Claim 9 differs from claim 11 in that in the former there appears an additional limitation that the intermediate layer is "of substantially the characteristics of a film formed by reacting aqueous sodium silicate with the surface of said aluminum sheet." We are of the opinion that this limitation adds nothing of patentable moment to what is otherwise included in claim 11. This phrase obviously does not serve to define a film formed by the stated method but only one possessing "substantially" the characteristics of such a film. Such a film has numerous characteristics which might or might not be included in the foregoing limitation. Is said limitation intended to include only the physical characteristics of such a film or the chemical, as well? If the former, which physical characteristics? If only the characteristics recited in claim 11 are to be included, it is clear, as has been heretofore discussed, that this phrase does not serve to define patentably over the French patent. Appellants' invention resides not in the recognition that it is desirable to employ an intermediate film of such characteristics but in discovering what film will perform the task. The foregoing limitation does not define the latter but, rather, the former. If the limitation is intended to include characteristics other than those recited in claim 11, it is not clear which of these is to be included. It is clear that it is not inclusive of all the characteristics of such a film due to the presence of the word "substantially." Thus, this limitation fails, due to its indefiniteness, to render claim 9 patentable over the French patent. The rejection of the Board as to this claim is accordingly affirmed.
Appellants, after the decision of the board on June 29, 1955, submitted a request for rehearing to the board on July 8, 1955. The board granted this request and rendered a second decision (which did not so modify the first decision as to, in effect, make the second decision a new one) on July 21, 1955. On August 12, 1955, appellants submitted a further request for reconsideration, which request was denied by the board under the provisions of Patent Office Rule 197 (January 1, 1953), amended March 3, 1954, which provides that:
"Any request or petition for rehearing for reconsideration, or modification of the decision, must be filed within thirty days from the date of the original decision, unless that decision is so modified as to become, in effect, a new decision, and the Board of Appeals so states."
Appellants then filed a petition with the Commissioner, requesting:
"1. That the Commissioner authorize and direct that this case be reconsidered by the Primary Examiner and that he make clear any basis for combining portions of the Clerc publication with the Kalle patent, or vice versa, as a basis for rejection of any of claims 9, 10 or 11, on appeal;
"2. That, in the alternative, the Commissioner authorize the Board to withdraw its decision of June 29, 1955, and grant a rehearing on reconsideration, in order that the views submitted in, and appended to, appellants' Further Request for Reconsideration may receive consideration;
"3. That the Commissioner authorize the withdrawal of the Board's decision of June 29, 1955, or, in the alternative, direct that the case be reconsidered by the Primary Examiner under the provisions of Rule 198, and that this be done prior to the present limiting date for appeal (August 28, 1955).
"That the Commissioner grant such other and further relief as is necessary in order that this case will not be required to be carried up further on appeal with the record unclear as to the Patent Office's basis for combining the Clerc publication with the Kalle patent, both foreign publications, as a basis for rejecting claims 9, 10 and 11."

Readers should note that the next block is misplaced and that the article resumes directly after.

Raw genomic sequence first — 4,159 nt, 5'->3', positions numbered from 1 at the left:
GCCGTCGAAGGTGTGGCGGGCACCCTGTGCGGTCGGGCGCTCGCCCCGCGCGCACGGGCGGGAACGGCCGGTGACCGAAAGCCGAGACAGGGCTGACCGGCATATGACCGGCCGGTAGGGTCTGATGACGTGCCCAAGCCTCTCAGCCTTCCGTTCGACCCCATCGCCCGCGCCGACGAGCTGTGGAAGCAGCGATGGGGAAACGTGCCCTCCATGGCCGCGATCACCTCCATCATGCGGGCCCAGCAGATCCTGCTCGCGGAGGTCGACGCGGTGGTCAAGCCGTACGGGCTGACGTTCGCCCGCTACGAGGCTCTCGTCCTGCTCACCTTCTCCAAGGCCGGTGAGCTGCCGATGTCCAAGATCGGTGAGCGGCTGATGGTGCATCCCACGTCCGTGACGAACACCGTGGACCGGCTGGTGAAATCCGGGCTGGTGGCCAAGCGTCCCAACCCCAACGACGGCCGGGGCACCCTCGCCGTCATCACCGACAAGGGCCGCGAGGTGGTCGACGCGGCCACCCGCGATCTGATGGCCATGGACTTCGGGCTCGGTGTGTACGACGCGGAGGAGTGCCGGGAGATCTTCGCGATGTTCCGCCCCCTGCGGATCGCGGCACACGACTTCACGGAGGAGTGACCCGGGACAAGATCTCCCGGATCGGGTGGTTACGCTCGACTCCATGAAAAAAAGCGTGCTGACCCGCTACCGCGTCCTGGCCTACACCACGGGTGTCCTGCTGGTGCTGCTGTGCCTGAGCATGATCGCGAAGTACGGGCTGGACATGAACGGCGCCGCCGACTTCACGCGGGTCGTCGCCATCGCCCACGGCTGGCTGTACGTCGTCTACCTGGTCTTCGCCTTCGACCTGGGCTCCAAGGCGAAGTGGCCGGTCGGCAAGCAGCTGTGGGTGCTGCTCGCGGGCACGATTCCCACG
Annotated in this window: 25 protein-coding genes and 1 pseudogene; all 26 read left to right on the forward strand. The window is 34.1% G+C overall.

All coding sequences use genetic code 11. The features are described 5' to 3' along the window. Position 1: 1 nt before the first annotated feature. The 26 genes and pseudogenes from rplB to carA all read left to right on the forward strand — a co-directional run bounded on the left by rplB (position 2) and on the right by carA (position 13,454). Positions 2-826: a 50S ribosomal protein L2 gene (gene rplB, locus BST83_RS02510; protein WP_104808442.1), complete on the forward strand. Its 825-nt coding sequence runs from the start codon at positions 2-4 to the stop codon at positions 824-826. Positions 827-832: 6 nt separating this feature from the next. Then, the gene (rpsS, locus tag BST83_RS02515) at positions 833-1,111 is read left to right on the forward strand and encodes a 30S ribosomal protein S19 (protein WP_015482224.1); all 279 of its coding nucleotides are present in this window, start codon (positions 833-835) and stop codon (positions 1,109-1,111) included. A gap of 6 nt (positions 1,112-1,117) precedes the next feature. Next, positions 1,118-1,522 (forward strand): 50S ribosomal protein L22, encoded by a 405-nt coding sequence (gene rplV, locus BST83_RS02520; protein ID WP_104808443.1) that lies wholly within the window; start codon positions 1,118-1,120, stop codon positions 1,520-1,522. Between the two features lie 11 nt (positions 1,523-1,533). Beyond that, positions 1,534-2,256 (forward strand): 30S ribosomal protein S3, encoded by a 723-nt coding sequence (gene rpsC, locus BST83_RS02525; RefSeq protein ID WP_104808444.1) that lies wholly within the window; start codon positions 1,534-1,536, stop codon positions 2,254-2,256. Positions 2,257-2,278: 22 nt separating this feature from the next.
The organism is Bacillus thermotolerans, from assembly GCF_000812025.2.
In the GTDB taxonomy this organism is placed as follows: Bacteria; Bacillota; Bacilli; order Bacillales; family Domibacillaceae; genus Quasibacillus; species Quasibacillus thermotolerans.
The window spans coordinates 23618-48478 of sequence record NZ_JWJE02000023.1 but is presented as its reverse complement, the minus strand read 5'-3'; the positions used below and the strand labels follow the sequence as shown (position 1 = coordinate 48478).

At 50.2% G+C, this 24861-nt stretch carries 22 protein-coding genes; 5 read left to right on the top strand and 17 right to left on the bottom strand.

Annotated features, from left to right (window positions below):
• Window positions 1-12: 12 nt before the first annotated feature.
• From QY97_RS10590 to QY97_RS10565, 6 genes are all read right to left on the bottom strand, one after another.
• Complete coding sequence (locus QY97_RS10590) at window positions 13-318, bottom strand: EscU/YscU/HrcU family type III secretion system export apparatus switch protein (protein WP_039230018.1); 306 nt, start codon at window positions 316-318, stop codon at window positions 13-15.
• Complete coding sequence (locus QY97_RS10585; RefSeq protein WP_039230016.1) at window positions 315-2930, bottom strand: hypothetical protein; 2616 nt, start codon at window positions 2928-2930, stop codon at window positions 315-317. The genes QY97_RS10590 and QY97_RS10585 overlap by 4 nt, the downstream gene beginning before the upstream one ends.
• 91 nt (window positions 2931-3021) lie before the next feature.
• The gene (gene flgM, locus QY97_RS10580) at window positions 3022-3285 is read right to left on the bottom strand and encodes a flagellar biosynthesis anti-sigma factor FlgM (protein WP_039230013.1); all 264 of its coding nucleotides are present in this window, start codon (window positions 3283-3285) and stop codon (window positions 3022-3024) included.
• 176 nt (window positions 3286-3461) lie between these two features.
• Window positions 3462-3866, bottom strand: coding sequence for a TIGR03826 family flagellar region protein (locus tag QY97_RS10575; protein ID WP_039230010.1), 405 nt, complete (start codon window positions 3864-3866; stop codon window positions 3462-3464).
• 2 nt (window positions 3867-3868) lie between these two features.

This petition was denied.
Appellants assign as error both the board's refusal to review their further request for reconsideration of August 12, 1955 and the Commissioner's denial of their petition. As to the former assignment, appellants are without remedy in this court. 35 U.S.C. § 7 specifically states that the "Board of Appeals has sole power to grant rehearings." We, therefore, have no authority to order or to recommend that the board grants appellants another rehearing. As to the latter assignment, it is well established that this court is without authority to review the action of the Commissioner in cases of this character. In re Hatch, 167 F.2d 1003, 35 C.C.P.A., Patents, 1108. See also In re Mavrogenis, 57 F.2d 361, 19 C.C.P.A., Patents, 1063, and In re Slate, 108 F.2d 268, 27 C.C.P.A., Patents, 810.
For the foregoing reasons, the decision of the Board of Appeals is affirmed.
JACKSON, Judge, retired, recalled to participate herein in place of COLE, Judge, absent because of illness.
Claims 7 and 8 of the instant application and three allowed claims of application No. 199,566 were subsequently included in appellants' application No. 519,900, filed July 5, 1955, as a division of the instant application and as a continuation-in-part of application No. 199,566. Application No. 519,900 issued on July 26, 1955, as patent No. 2,714,066, and thereafter application No. 199,566 became abandoned
As stated in appellants' reply brief:
It stretches reason to assume, as does the Commissioner's brief, that a layer which (1) is a film, (2) is sandwiched between two other layers (metal sheet and sensitized coating), (3) is tightly bonded to both, (4) is permanently bonded to both, and (5) prevents decomposition of one layer by the other, is not an isolating layer. By the same token, particularly the prevention of decomposition, such intermediate layer or "film" is inherently spelled out as substantially non-porous.
"The process which is the object of the present invention is based on the fact that in consequence of the different properties of the diazo compounds and their products which decompose in the presence of light we can obtain after exposure to the light of sensitized metal plates or sheets a differentiation between the parts exposed of the surface layer and its non-exposed parts in so far as concerns their capacity of absorption for water or oily paint." (Emphasis added.)
Claims 1 and 2 of patent No. 2,714,066
Kalle & Co., et al. (British), No. 699,413, November 4, 1953
In discussing the prior art plates wherein water-soluble diazo compounds were added to metal plates, the patentee stated:
"* * * The light-sensitive layers of this kind on metallic supports have the disadvantage that they must be used shortly after their production, because it is impossible to store them in the unexposed state for a longer period of time owing to the decomposition of the light-sensitive substance caused by the metal."